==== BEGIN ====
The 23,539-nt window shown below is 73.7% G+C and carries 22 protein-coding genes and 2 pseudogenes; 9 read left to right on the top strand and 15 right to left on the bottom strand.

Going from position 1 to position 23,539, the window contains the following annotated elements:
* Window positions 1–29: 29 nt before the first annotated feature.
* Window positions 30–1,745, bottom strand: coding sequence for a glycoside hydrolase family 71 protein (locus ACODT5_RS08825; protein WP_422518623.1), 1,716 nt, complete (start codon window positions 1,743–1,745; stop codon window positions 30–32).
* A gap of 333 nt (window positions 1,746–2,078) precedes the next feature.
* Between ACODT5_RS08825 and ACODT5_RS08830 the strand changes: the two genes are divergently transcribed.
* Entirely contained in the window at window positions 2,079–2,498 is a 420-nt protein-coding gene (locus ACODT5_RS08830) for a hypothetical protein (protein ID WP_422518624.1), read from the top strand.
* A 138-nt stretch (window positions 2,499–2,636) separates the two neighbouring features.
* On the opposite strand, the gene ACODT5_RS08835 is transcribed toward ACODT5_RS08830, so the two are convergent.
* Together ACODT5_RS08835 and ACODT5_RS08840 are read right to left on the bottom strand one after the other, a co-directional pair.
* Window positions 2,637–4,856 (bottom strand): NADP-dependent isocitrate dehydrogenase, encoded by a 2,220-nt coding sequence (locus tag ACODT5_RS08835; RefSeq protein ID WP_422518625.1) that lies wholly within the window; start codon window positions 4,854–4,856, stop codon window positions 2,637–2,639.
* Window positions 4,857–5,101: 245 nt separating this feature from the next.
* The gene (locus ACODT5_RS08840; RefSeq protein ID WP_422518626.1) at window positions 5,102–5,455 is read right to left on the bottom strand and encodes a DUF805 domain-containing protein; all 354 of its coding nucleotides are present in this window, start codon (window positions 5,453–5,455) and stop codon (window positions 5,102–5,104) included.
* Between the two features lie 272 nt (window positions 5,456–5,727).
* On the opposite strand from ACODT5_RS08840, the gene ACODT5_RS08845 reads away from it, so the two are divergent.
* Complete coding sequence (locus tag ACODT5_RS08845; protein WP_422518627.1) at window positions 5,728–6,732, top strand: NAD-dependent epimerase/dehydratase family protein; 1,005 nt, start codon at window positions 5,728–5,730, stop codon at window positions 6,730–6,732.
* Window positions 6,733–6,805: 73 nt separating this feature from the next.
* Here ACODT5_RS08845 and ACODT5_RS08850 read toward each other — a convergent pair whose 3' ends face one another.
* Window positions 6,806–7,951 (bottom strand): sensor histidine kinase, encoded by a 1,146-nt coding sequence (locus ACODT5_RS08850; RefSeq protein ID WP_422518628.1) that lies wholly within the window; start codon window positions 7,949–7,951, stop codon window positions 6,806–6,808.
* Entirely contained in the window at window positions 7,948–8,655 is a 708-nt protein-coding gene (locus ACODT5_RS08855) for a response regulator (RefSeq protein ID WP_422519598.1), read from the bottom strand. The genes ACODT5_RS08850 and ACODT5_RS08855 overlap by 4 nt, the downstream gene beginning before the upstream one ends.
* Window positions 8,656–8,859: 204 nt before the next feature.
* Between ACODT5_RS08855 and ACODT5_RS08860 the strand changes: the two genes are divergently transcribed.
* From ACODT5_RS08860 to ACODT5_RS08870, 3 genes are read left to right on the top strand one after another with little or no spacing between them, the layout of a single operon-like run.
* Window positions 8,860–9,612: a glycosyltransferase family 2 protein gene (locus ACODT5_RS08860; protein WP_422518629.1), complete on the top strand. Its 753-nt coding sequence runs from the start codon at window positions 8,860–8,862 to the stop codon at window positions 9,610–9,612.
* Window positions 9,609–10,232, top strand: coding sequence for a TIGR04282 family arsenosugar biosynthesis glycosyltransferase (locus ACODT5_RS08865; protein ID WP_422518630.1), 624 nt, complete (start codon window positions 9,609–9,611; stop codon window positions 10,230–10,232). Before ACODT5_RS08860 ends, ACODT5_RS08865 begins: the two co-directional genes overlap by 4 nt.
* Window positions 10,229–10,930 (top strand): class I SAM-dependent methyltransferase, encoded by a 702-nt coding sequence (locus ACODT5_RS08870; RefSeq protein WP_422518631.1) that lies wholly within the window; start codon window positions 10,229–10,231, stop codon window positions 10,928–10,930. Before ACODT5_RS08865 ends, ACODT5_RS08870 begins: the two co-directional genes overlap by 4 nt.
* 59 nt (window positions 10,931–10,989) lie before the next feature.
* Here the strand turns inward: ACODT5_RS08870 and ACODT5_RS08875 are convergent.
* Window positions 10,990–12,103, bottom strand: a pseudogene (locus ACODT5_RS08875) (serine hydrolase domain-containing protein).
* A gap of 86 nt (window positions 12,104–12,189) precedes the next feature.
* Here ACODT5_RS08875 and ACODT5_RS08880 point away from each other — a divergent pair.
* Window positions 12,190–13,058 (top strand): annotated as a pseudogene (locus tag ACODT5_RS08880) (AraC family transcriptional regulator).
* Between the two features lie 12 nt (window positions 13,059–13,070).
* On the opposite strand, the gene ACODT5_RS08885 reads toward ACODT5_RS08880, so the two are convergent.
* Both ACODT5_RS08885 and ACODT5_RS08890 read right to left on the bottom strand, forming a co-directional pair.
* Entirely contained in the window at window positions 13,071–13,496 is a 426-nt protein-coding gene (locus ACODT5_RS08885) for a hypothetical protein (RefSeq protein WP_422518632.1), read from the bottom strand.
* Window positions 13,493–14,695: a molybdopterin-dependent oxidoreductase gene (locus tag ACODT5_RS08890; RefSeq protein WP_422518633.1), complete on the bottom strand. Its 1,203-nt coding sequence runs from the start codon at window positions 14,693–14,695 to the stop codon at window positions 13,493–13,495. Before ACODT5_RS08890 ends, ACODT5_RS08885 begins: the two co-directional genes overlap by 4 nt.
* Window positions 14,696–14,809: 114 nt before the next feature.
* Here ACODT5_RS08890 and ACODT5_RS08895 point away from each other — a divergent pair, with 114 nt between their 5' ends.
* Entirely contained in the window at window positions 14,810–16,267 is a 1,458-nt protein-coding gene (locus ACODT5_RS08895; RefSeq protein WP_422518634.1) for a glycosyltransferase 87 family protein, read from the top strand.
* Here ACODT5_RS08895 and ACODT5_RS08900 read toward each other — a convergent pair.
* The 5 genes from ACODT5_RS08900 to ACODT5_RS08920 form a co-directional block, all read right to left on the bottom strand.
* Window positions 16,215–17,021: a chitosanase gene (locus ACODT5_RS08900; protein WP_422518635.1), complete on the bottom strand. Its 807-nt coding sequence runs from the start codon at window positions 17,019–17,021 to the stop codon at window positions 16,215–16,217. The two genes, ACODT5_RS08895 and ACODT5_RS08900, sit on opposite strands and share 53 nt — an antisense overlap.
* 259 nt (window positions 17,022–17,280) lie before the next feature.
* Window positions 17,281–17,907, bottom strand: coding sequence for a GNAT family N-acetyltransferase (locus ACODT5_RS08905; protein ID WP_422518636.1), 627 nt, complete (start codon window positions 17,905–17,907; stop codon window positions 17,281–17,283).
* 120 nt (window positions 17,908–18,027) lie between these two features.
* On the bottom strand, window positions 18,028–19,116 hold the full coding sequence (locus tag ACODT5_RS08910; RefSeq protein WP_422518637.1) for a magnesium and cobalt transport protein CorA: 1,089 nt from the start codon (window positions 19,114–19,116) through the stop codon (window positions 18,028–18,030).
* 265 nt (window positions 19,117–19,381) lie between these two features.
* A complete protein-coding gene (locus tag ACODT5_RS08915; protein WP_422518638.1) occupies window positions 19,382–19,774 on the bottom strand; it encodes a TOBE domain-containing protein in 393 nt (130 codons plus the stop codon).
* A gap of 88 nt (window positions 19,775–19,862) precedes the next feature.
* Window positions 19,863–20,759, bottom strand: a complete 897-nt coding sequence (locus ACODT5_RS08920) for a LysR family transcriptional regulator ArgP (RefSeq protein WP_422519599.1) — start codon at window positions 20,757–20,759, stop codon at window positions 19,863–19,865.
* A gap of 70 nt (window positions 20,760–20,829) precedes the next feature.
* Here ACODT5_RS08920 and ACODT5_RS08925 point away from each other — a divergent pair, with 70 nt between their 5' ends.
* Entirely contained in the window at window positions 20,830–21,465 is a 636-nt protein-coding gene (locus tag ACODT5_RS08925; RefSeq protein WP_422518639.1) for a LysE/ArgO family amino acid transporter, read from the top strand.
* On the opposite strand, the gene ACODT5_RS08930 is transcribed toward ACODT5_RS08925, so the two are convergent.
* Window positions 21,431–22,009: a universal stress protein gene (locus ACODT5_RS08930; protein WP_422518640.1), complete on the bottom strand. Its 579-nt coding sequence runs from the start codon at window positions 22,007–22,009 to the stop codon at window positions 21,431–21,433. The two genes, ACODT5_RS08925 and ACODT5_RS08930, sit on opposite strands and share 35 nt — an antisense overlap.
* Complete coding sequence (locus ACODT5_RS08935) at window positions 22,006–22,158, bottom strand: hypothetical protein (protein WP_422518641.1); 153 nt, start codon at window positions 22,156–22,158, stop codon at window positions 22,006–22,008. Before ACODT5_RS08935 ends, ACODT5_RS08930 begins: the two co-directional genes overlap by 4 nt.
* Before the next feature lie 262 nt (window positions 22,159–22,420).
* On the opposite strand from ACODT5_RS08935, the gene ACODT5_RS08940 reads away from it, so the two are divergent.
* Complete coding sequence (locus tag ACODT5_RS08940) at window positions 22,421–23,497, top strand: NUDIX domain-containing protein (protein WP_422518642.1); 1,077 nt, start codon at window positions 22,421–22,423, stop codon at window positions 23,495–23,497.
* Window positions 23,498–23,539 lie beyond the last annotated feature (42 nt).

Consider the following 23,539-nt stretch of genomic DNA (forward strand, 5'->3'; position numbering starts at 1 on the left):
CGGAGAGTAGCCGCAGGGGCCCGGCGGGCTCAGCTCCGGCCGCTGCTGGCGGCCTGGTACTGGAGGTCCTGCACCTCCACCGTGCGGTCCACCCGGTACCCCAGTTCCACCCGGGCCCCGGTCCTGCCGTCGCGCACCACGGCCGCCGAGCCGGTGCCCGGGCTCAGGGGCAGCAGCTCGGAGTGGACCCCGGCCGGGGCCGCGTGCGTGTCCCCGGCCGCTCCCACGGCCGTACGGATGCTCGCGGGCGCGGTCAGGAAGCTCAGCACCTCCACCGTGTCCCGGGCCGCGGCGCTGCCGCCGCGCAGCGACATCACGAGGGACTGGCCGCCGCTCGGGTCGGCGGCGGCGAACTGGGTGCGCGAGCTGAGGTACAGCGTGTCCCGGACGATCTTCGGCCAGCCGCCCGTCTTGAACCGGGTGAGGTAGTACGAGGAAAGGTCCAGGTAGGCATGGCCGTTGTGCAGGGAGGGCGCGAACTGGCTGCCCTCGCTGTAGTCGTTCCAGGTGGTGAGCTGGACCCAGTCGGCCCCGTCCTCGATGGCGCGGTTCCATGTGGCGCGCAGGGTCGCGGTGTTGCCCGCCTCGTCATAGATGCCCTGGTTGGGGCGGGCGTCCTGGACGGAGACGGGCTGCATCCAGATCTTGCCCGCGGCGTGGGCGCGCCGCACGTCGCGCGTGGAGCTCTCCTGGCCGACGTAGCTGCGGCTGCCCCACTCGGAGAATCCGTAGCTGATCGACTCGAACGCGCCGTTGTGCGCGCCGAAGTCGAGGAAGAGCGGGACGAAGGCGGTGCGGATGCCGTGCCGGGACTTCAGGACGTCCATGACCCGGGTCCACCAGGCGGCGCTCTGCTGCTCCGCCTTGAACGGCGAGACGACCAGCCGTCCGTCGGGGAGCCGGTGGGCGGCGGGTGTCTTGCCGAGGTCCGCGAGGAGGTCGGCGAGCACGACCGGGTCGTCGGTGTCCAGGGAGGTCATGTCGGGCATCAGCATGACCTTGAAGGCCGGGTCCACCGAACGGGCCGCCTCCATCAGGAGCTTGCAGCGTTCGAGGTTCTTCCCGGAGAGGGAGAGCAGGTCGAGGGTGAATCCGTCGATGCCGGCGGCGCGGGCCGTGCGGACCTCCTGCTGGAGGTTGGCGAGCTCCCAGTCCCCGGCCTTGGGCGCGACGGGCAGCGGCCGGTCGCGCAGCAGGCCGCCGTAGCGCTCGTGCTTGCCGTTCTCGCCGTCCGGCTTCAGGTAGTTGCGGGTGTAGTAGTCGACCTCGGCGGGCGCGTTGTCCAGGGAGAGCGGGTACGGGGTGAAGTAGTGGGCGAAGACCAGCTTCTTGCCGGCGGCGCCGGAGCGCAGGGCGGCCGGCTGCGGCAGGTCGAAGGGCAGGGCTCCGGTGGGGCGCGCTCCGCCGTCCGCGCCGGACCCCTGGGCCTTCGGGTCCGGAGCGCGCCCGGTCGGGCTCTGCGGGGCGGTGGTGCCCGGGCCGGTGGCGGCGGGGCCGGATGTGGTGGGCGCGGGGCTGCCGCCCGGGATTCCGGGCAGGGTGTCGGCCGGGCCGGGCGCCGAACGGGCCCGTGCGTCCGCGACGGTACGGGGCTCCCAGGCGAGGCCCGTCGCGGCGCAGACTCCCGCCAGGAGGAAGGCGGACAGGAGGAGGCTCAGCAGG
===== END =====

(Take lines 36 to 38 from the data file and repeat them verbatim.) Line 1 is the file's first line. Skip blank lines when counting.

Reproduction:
* Entirely contained in the window at window positions 13,071–13,496 is a 426-nt protein-coding gene (locus ACODT5_RS08885) for a hypothetical protein (RefSeq protein WP_422518632.1), read from the bottom strand.
* Window positions 13,493–14,695: a molybdopterin-dependent oxidoreductase gene (locus tag ACODT5_RS08890; RefSeq protein WP_422518633.1), complete on the bottom strand. Its 1,203-nt coding sequence runs from the start codon at window positions 14,693–14,695 to the stop codon at window positions 13,493–13,495. Before ACODT5_RS08890 ends, ACODT5_RS08885 begins: the two co-directional genes overlap by 4 nt.
* Window positions 14,696–14,809: 114 nt before the next feature.